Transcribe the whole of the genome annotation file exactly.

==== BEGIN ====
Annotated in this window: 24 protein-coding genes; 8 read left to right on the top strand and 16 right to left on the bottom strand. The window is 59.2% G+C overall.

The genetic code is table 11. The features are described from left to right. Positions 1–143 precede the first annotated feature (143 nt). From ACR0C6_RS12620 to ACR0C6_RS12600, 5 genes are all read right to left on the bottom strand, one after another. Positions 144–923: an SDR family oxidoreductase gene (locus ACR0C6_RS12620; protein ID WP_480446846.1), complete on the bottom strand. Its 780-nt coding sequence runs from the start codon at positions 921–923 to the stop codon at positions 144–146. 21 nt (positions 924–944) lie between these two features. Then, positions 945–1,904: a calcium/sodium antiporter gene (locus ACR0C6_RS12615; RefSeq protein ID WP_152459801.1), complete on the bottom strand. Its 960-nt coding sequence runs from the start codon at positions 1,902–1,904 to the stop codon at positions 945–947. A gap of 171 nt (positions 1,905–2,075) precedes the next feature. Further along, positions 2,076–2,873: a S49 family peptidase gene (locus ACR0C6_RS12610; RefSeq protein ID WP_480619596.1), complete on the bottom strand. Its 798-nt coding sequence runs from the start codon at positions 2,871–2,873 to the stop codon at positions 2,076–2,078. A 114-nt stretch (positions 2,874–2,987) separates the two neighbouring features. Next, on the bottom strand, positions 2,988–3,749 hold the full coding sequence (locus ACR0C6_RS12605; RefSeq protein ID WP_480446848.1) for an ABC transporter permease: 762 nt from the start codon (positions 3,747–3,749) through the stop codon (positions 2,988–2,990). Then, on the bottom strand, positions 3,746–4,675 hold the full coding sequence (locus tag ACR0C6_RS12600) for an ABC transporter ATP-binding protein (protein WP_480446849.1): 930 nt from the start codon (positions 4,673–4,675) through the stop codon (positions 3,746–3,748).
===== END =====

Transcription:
Annotated in this window: 24 protein-coding genes; 8 read left to right on the top strand and 16 right to left on the bottom strand. The window is 59.2% G+C overall.

The genetic code is table 11. The features are described from left to right. Positions 1–143 precede the first annotated feature (143 nt). From ACR0C6_RS12620 to ACR0C6_RS12600, 5 genes are all read right to left on the bottom strand, one after another. Positions 144–923: an SDR family oxidoreductase gene (locus ACR0C6_RS12620; protein ID WP_480446846.1), complete on the bottom strand. Its 780-nt coding sequence runs from the start codon at positions 921–923 to the stop codon at positions 144–146. 21 nt (positions 924–944) lie between these two features. Then, positions 945–1,904: a calcium/sodium antiporter gene (locus ACR0C6_RS12615; RefSeq protein ID WP_152459801.1), complete on the bottom strand. Its 960-nt coding sequence runs from the start codon at positions 1,902–1,904 to the stop codon at positions 945–947. A gap of 171 nt (positions 1,905–2,075) precedes the next feature. Further along, positions 2,076–2,873: a S49 family peptidase gene (locus ACR0C6_RS12610; RefSeq protein ID WP_480619596.1), complete on the bottom strand. Its 798-nt coding sequence runs from the start codon at positions 2,871–2,873 to the stop codon at positions 2,076–2,078. A 114-nt stretch (positions 2,874–2,987) separates the two neighbouring features. Next, on the bottom strand, positions 2,988–3,749 hold the full coding sequence (locus ACR0C6_RS12605; RefSeq protein ID WP_480446848.1) for an ABC transporter permease: 762 nt from the start codon (positions 3,747–3,749) through the stop codon (positions 2,988–2,990). Then, on the bottom strand, positions 3,746–4,675 hold the full coding sequence (locus tag ACR0C6_RS12600) for an ABC transporter ATP-binding protein (protein WP_480446849.1): 930 nt from the start codon (positions 4,673–4,675) through the stop codon (positions 3,746–3,748).